It is not a secret that Scandinavians love their firewood. A couple of years ago, when Norwegian TV broadcast a 12-hour programme on how to burn firewood, one of the guests on the show was Lars Mytting who has sold over 230,000 copies of his book Hel Ved, (loosely translated as “pure wood” – Norwegian for clear wood, or when applied to a person “the real deal”) all about the Norwegian love affair with firewood. Someone clearly thought we could do with some advice, as the book has recently been translated into an English edition.
First things first, I really enjoyed this book and I would thoroughly recommend getting a copy. I found it engaging, readable and, if nothing else, lovely dark winter evening escapism. I was mildly apprehensive that he would contradict things I’d said in the Log Book (which I would then have to justify) but I’m pleased to report that we seem to be in broad agreement about most things. I also learned some new stuff that, while it might not translate perfectly into a UK setting, could become very useful. I particularly liked the “stoking from the top” method of firelighting and look forward to trying it out.
The book itself is beautiful, full of pictures and by and large the translator has done a really good job. Instead of getting bogged down in waffle, Norwegian wood cuts directly to the heart of the matter. The content was very useful, but you do need to bear in mind that it is written for a Norwegian audience. This might not sound like much, but some techniques which don’t really take place in the UK are described in detail, and some which do (coppicing for example) are glossed over very quickly. That said, this difference in focus meant that I learned some new things, and there really are some very useful elements in the book which I don’t recall having seen before. The book is far from nostalgic, and there is a clear indication that this sort of culture is still very much alive in Norway.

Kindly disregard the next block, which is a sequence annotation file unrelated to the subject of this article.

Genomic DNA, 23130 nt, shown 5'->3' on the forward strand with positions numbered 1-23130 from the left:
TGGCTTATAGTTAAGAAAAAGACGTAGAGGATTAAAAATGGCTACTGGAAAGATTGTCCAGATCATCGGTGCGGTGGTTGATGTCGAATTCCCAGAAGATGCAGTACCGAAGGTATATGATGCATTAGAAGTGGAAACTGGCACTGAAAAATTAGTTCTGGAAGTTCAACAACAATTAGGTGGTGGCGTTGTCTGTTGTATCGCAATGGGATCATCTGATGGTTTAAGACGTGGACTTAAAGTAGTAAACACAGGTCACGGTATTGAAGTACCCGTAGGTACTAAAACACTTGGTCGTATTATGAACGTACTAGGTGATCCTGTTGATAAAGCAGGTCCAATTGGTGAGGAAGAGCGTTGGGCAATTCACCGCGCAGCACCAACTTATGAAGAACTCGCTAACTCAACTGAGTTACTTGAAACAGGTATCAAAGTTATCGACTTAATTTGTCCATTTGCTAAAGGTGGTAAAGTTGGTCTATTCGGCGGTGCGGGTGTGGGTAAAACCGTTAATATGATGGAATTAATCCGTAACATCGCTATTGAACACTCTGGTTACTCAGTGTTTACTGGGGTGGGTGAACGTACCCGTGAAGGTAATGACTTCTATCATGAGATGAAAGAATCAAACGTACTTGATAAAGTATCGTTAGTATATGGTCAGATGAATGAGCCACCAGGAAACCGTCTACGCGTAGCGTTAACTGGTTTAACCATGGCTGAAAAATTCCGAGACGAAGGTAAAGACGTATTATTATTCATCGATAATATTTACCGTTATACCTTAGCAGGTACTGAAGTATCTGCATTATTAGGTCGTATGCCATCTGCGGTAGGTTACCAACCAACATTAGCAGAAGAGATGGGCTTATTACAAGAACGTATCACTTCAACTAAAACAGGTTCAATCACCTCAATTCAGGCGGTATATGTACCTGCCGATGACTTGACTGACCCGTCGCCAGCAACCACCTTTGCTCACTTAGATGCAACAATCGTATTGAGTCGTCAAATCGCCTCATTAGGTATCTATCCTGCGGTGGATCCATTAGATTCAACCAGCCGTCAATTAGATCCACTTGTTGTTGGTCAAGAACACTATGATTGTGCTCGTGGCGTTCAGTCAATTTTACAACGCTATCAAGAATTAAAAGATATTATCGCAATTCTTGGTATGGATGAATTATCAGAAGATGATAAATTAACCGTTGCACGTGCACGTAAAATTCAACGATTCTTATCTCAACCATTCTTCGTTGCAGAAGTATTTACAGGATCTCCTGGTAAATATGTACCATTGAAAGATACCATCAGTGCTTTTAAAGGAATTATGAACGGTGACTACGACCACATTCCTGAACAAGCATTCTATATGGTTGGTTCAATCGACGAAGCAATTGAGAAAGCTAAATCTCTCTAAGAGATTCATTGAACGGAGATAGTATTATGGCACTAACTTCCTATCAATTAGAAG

There were a couple of minor issues. Firstly, the book was clearly translated for an American audience. This is understandable, as it is probably far larger than our own, but it has led to some rather unhappy compromises. Units are an awkward fudge between metric, imperial and traditional units (like the ‘cord’). I don’t know how this will sit with a US audience, but I certainly had to stop regularly to work things out and visualise them. For example temperatures are quoted in Fahrenheit and Centigrade in the text; this interrupts the flow and I think it could have been handled better by simply have adding additional units as footnotes. Secondly, there is an issue in translation of technical terms. I don’t know whether this was because the translator was unfamiliar with them himself, or because it was assumed that the audience would be unfamiliar; but there are a few translations in the book that are just wrong. For example, syrefelling (felling a tree and then leaving it with foliage still attached) is known in the UK as sour-felling, but it is translated in the book as ‘leaf-felling’ a term that I have never encountered.
Having said all of that, the book is basically great, and I would very much recommend that you get a copy. If you struggle to understand any of the terms, there are plenty of other books around that will set you straight, and Norwegian Wood is a great read in its own right.
What do you think? Why not give me a shout and tell me!
+++ Will Rolls is an independent consultant with expertise in forestry, biomass and sustainability. He is the author of The Log Book: Getting the best from your log burning stove and co-author of Getting started in your wood. He gets interested in all sorts of other things which results in this kind of article. Minor edit 26/11/15 correcting my “translation” of Hel Ved (turns out it wasn’t quite what I thought) and tightening up the text (thanks to Judith at SWOG)